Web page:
When Henry got back to his shingled house on Baker’s Way, he wavered in front of the door to the apartment he lived in over the “shop.” It was after six, and there was no real reason to go back into the office, but he did so anyway. It was too quiet in his apartment, which struck him as funny, really. The one thing he’d craved in the hospital was quiet. The one thing he didn’t have when he was deployed was solitude. Now that he had both, it made him restless. So he unlocked the door and turned on the lights in the office. There were always notes to dictate, charts to catch up on; paperwork was not Henry’s strong suit, and he usually left anything to do with organiza­tion to the last minute, or to Sally, who he’d inherited from Dr. Higgins. He found a pile of patient files with a yellow sticky on his desk and growled as he toed his chair out.

“Dr. Carlyle, please try to keep up,” Sally had written in purple ink. He huffed and deliberately moved them aside so he could put his bag on the desk. Henry opened the old satchel, meaning to restock it with saline, Tylenol, a suture kit. The scent of chamomile slipped out, or at least that’s what Henry thought. He snapped the bag shut and crossed to lie down on the exam table. The paper rattled under him as it did under his patients. Not for the first time he wondered what he thought he was doing in this town of fishermen and spinsters, shop­keepers and faith healers.

The smell of cookies replaced the chamomile, and Henry figured that the little store down the street, Baker’s Way Bakers, was probably just closing, the last of the stock set aside for dis­count sale in the morning. Henry coughed, certain he could feel the flour on the back of his throat. He gave in to fatigue, a very different kind than that of his residency in Boston. There he’d felt hollowed out by exhaustion, a dark place inside wait­ing to be filled by the desperation and panic of a city hospital. Remembering that, Henry understood, again, why he’d left and why he’d come to Granite Point. He dozed off, slightly hungry for cake, the ache in his leg a nervy hum.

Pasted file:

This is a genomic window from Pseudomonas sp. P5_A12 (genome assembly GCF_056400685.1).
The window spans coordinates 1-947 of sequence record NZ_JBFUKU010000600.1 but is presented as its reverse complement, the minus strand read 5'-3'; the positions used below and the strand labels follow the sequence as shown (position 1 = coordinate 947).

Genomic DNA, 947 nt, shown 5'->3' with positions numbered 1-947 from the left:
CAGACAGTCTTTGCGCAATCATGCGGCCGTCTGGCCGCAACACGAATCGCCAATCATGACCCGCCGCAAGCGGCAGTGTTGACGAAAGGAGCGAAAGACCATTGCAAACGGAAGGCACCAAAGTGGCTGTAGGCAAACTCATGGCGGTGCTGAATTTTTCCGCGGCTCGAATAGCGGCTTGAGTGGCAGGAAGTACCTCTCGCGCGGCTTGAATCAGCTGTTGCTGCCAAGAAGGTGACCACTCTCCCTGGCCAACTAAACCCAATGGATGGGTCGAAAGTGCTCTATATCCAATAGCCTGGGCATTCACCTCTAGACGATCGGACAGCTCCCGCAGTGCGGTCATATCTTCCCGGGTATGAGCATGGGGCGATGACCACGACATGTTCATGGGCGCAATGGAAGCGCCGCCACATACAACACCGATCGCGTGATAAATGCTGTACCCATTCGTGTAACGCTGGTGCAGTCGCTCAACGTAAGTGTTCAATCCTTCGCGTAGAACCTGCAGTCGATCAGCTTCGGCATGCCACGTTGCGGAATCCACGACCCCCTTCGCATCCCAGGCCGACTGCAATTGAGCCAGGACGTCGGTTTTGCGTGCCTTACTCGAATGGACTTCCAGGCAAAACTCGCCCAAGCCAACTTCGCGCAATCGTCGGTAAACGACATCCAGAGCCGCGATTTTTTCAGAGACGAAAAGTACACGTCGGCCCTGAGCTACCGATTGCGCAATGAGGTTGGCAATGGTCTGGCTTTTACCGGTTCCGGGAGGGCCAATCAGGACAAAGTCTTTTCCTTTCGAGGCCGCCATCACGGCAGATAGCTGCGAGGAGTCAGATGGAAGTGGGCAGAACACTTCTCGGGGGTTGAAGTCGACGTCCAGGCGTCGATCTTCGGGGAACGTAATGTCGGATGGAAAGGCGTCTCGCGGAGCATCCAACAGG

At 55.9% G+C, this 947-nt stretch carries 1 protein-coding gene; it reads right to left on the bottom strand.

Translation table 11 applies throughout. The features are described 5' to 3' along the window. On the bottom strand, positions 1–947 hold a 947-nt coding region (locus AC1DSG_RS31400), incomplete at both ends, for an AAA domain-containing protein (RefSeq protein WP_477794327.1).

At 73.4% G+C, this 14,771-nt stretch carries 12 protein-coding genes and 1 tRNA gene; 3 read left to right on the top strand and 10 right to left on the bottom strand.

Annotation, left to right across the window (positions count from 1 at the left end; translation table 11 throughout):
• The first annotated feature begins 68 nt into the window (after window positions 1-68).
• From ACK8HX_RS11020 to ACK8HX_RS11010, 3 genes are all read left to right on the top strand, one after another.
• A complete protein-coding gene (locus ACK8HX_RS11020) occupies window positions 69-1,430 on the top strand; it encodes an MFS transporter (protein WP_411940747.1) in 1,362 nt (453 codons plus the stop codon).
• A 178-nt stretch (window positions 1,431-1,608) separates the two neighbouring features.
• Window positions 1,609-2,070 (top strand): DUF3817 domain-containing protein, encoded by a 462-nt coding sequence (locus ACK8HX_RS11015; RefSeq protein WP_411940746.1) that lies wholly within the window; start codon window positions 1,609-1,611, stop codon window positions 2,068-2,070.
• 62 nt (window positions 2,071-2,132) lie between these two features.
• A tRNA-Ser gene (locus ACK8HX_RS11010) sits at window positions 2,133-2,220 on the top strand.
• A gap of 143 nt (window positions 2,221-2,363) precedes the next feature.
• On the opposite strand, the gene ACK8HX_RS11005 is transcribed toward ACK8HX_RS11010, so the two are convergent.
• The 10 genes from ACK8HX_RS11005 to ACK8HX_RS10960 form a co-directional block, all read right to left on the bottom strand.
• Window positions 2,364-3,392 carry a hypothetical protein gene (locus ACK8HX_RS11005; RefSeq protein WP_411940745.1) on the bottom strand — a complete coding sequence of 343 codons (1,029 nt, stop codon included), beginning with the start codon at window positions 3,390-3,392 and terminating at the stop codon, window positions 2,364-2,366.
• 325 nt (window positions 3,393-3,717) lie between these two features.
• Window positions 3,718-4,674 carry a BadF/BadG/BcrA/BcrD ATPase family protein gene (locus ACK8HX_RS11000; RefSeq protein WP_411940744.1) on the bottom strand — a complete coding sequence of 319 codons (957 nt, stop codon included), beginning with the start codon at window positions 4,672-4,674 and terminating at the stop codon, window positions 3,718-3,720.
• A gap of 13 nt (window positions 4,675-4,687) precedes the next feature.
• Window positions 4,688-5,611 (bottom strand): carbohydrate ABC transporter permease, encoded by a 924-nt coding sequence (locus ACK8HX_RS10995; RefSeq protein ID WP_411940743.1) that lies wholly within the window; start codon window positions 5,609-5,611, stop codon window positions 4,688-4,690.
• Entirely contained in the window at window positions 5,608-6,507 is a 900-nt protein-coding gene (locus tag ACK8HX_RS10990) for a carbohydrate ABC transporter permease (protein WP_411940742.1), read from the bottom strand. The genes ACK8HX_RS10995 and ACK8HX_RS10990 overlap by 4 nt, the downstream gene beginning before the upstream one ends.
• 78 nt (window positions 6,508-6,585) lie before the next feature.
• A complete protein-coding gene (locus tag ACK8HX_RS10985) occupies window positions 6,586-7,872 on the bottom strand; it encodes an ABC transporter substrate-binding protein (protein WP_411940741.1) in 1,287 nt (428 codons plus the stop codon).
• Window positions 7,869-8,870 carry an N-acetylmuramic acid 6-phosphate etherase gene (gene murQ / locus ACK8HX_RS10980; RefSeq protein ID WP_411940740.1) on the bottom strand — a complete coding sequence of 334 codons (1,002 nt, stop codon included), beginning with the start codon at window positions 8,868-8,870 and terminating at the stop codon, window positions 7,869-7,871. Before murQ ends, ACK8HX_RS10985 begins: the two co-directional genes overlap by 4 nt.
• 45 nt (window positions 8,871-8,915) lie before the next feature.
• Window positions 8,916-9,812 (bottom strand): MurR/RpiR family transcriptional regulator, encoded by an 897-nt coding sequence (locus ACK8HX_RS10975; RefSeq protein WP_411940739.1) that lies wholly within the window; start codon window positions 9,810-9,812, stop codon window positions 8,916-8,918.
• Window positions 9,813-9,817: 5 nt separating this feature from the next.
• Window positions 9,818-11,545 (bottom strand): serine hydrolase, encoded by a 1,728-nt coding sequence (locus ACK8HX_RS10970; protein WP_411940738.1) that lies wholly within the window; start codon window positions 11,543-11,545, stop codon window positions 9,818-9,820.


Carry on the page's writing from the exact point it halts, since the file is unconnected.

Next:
When Henry woke, it was full dark, and a small circle of lamplight puddled on his desk. Sitting up, he had a renewed sense of purpose; maybe it was the half hour of oblivion. Henry had trained himself to sleep quickly and deeply. He grabbed the charts and made his way upstairs, opened a beer, swallowed three aspirin, considered a Vicodin, and sat at the kitchen counter to work. There weren’t too many patients yet: Dr. Higgins’s practice had begun to wind down before he did, but Henry had high hopes. Already word of his kind manner and good looks had filtered down to the young mothers, their babies swaddled tight even into June, their toddlers already in bathing suits. News traveled fast, no doubt about it; rumors even faster. The women speculated that he’d left heartbreak behind in Boston, and their husbands figured he’d seen too much death in Iraq, too many sick people, accidents, and car wrecks at the hospital. Both were right, although his heart had broken far from Boston.

Hunger drove Henry back outside. He set aside his papers and slipped on the blue sweater. He was more susceptible to the cold since his return. The tree peepers seemed to echo the insistent buzz of pain in his leg. He walked slowly, trying to make his gait as even as possible. He was used to the way people’s eyes flicked to his leg when he walked through the hospital or into his own waiting room. But, he realized now, Patience hadn’t lowered her gaze, not even for an instant, as she stood with her arms full of damp flowers. Henry stuck his hands in his pockets as he rounded Main Street, glad that the lights of Doyle’s were bright.

He took a seat at the bar. Frank Redmond approached, drying his hands on a stained white cloth.

“What’ll you have, Doc?” he asked, and Henry snorted.

Frank looked at him, eyebrows raised.

“It’s just that you’re so welcoming and I just had a run in with . . . I have no idea what.” Henry laughed. “Pretty tight, this town.”


“Well now,” Frank said, already pulling a pint for Henry. “There’s some who might take offense at that, coming from an inlander.”

“Oh, I’m sorry”—Henry raised his hand—“I only meant that nearly everyone I’ve met is . . .” He stopped. “Just, I’m sorry.”

Frank was chuckling as he watched Henry fumble. “Shit, Henry, I’m just messing with you. Inlander, like that’s even a word.” He handed Henry a menu and moved off, still smiling.

Henry looked at the menu, not really seeing any of it. He’d have a grilled cheese and leave it at that. What Henry was seeing was Patience: the way her hair stuck to the dampness at her neck, the smudge of dirt over her eyebrow, the spark of anger he’d drawn from her even as he suspected that the last thing he wanted to make her was angry. Henry thought that making her smile would be wonderful, and he felt his own lips twitch.